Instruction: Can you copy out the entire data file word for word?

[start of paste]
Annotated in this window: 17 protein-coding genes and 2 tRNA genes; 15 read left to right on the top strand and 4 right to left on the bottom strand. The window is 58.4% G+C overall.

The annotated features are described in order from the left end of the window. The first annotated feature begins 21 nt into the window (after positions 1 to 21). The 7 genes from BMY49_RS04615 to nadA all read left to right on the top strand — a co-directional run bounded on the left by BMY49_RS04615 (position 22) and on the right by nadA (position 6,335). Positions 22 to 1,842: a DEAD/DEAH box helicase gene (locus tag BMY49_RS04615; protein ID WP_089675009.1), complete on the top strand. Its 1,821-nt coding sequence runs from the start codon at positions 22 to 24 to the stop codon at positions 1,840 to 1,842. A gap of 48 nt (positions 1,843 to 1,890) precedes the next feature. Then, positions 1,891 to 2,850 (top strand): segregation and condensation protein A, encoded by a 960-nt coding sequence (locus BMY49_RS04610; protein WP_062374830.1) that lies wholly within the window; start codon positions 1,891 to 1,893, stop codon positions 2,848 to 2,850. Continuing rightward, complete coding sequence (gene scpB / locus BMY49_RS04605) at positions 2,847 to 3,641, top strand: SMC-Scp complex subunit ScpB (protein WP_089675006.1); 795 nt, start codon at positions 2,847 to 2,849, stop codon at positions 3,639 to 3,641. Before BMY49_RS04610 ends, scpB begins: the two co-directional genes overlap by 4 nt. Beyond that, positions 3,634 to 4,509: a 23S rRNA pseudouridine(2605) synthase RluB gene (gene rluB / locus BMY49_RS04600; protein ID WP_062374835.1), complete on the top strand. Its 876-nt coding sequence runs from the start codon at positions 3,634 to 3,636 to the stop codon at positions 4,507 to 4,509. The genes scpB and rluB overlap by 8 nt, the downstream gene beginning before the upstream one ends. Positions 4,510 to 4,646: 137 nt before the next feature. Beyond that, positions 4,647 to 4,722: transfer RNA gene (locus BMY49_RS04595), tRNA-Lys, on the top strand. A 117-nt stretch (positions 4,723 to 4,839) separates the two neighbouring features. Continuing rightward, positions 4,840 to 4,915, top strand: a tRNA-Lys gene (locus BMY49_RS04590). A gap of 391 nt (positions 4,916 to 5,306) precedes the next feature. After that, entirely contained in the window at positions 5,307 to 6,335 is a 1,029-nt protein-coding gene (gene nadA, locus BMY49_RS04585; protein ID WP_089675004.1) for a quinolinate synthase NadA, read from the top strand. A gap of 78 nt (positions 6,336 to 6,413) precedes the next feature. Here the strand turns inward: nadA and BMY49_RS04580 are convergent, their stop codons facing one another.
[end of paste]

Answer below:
Annotated in this window: 17 protein-coding genes and 2 tRNA genes; 15 read left to right on the top strand and 4 right to left on the bottom strand. The window is 58.4% G+C overall.

The annotated features are described in order from the left end of the window. The first annotated feature begins 21 nt into the window (after positions 1 to 21). The 7 genes from BMY49_RS04615 to nadA all read left to right on the top strand — a co-directional run bounded on the left by BMY49_RS04615 (position 22) and on the right by nadA (position 6,335). Positions 22 to 1,842: a DEAD/DEAH box helicase gene (locus tag BMY49_RS04615; protein ID WP_089675009.1), complete on the top strand. Its 1,821-nt coding sequence runs from the start codon at positions 22 to 24 to the stop codon at positions 1,840 to 1,842. A gap of 48 nt (positions 1,843 to 1,890) precedes the next feature. Then, positions 1,891 to 2,850 (top strand): segregation and condensation protein A, encoded by a 960-nt coding sequence (locus BMY49_RS04610; protein WP_062374830.1) that lies wholly within the window; start codon positions 1,891 to 1,893, stop codon positions 2,848 to 2,850. Continuing rightward, complete coding sequence (gene scpB / locus BMY49_RS04605) at positions 2,847 to 3,641, top strand: SMC-Scp complex subunit ScpB (protein WP_089675006.1); 795 nt, start codon at positions 2,847 to 2,849, stop codon at positions 3,639 to 3,641. Before BMY49_RS04610 ends, scpB begins: the two co-directional genes overlap by 4 nt. Beyond that, positions 3,634 to 4,509: a 23S rRNA pseudouridine(2605) synthase RluB gene (gene rluB / locus BMY49_RS04600; protein ID WP_062374835.1), complete on the top strand. Its 876-nt coding sequence runs from the start codon at positions 3,634 to 3,636 to the stop codon at positions 4,507 to 4,509. The genes scpB and rluB overlap by 8 nt, the downstream gene beginning before the upstream one ends. Positions 4,510 to 4,646: 137 nt before the next feature. Beyond that, positions 4,647 to 4,722: transfer RNA gene (locus BMY49_RS04595), tRNA-Lys, on the top strand. A 117-nt stretch (positions 4,723 to 4,839) separates the two neighbouring features. Continuing rightward, positions 4,840 to 4,915, top strand: a tRNA-Lys gene (locus BMY49_RS04590). A gap of 391 nt (positions 4,916 to 5,306) precedes the next feature. After that, entirely contained in the window at positions 5,307 to 6,335 is a 1,029-nt protein-coding gene (gene nadA, locus BMY49_RS04585; protein ID WP_089675004.1) for a quinolinate synthase NadA, read from the top strand. A gap of 78 nt (positions 6,336 to 6,413) precedes the next feature. Here the strand turns inward: nadA and BMY49_RS04580 are convergent, their stop codons facing one another.